This paper belongs to Thematic Session 1 of the Gothenburg Meeting Science Symposium
Renita Thedvall, Stockholm University (Stockholm Centre for Organizational Research – Score)
Jen Sandler, University of Massachusetts Amherst (Anthropology)
This paper speaks to the importance of a comparative approach to the phenomenon of meetings as a whole. We argue that meetings are an extraordinarily useful category in research, and that they become particularly useful through a broad comparative analytical project. For the most part, meetings have interrogated as if they were provincial phenomena of one or another place or type of human organization. People have asked questions such as: how do meetings work in companies, and how could they be more efficient? How do the ways people speak in a social movement meeting speak to the culture of the movement? These are fine questions within a study. But they would be better informed by a comparative understanding of the meeting as a human endeavor that mobilizes meaning and purpose in particular ways. Comparative ethnography focused on the meeting enables us to say with greater specificity and power what this phenomenon is about, and to learn from that insight more about the human condition: about communication, power, identity, hierarchy, and other abiding themes of everyday life.
This presentation is focused on theory and method in meeting ethnography and is a continuation of our collaborative project on Meeting Ethnography – which is also the title of our edited volume published on Routledge this year. The volume includes ethnographic treatments of meetings in a half-dozen countries, and in settings ranging from social movements to community organizations, public institutions to international development projects, community-level politics to elite transnational capitalist epicenters. We learned from the work of these scholars a great deal about how meetings serve and what they are in diverse field sites. We ultimately began to develop a framework for the ontological question of what in fact is the meeting.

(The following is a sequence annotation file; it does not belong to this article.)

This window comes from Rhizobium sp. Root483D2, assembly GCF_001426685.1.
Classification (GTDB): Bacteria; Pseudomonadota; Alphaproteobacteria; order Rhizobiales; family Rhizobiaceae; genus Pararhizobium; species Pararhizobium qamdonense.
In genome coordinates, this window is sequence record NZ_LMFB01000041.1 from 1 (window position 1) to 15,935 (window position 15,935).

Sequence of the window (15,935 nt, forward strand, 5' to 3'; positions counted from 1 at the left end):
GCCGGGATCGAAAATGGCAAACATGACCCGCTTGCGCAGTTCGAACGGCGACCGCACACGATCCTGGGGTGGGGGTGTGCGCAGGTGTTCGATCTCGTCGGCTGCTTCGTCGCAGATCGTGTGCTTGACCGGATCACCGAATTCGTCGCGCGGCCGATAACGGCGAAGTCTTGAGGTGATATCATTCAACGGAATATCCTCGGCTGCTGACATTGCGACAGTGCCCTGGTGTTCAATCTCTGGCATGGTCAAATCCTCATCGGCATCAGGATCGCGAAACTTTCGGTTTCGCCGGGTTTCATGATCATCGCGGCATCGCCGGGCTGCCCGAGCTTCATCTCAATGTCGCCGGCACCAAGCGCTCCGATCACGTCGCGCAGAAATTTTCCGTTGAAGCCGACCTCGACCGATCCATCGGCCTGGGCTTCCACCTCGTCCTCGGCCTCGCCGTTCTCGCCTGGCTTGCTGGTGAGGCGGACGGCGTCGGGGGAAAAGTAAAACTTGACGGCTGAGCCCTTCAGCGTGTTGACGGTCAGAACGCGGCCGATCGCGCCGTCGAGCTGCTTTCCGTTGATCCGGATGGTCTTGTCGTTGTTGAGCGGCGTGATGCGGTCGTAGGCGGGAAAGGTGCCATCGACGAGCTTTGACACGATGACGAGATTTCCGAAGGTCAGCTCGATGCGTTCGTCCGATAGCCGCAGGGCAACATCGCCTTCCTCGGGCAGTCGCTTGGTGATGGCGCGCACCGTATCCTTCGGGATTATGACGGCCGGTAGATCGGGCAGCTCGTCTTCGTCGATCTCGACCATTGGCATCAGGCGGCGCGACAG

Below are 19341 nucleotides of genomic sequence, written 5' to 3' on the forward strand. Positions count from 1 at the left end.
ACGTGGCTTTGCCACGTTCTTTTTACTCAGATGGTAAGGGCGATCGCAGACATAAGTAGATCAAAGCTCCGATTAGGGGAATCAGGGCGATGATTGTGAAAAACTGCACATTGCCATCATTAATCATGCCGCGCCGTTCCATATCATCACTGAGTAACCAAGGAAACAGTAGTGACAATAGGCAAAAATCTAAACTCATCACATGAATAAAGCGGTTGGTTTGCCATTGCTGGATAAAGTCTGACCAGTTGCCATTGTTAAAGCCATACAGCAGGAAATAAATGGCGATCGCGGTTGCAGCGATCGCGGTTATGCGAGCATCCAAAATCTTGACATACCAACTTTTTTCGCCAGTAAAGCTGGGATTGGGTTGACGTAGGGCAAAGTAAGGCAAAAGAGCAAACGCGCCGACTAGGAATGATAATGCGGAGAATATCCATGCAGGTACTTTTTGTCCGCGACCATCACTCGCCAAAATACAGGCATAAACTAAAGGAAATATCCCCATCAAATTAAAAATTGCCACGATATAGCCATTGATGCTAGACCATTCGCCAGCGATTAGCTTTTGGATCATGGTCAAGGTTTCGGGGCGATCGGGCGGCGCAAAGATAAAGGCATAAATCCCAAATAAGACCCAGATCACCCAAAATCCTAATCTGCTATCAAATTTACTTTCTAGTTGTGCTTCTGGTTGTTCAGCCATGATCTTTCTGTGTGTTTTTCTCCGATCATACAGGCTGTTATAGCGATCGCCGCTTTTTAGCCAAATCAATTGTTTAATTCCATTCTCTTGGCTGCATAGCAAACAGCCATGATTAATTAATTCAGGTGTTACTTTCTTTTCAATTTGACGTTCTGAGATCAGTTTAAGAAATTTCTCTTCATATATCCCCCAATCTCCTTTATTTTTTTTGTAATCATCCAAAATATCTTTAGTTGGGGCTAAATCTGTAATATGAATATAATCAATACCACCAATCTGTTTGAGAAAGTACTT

We understand meetings as architectural, practices of circulation, and makers. The notion of architecture speaks to an aesthetic design dimension of structure that resonates with our understanding of the salient structural aspects of meetings. It speaks to the design-laden aspect of the specific contours of the meeting’s exclusive time-space. Practices of circulation include ideas, instruments, discourses, documents, people, hierarchies, and legitimization practices that take place within meetings. Architectures are the containers and structures; practices of circulation are the action, the stuff that takes place within the time-space of the meeting itself. Finally, meetings are also in some ways the architect; meetings make a certain kind of time, language, organizational structure, hierarchy, citizen, activist, and even state, serving an agentic role in countless arenas. Meetings are makers of governance, resistance, discipline, development, re-articulations, as is evident in the chapters our volume. Our concept of “maker” stands in tension with the Latourian “actant,” for we argue that meetings often occupy a privileged agentic role in relation to other actants.
Our theory of meeting ontology speaks to the salience of meetings as a phenomenon presenting methodological challenges, as a method for seeing, and as a productive aspect of the many worlds ethnographers encounter.
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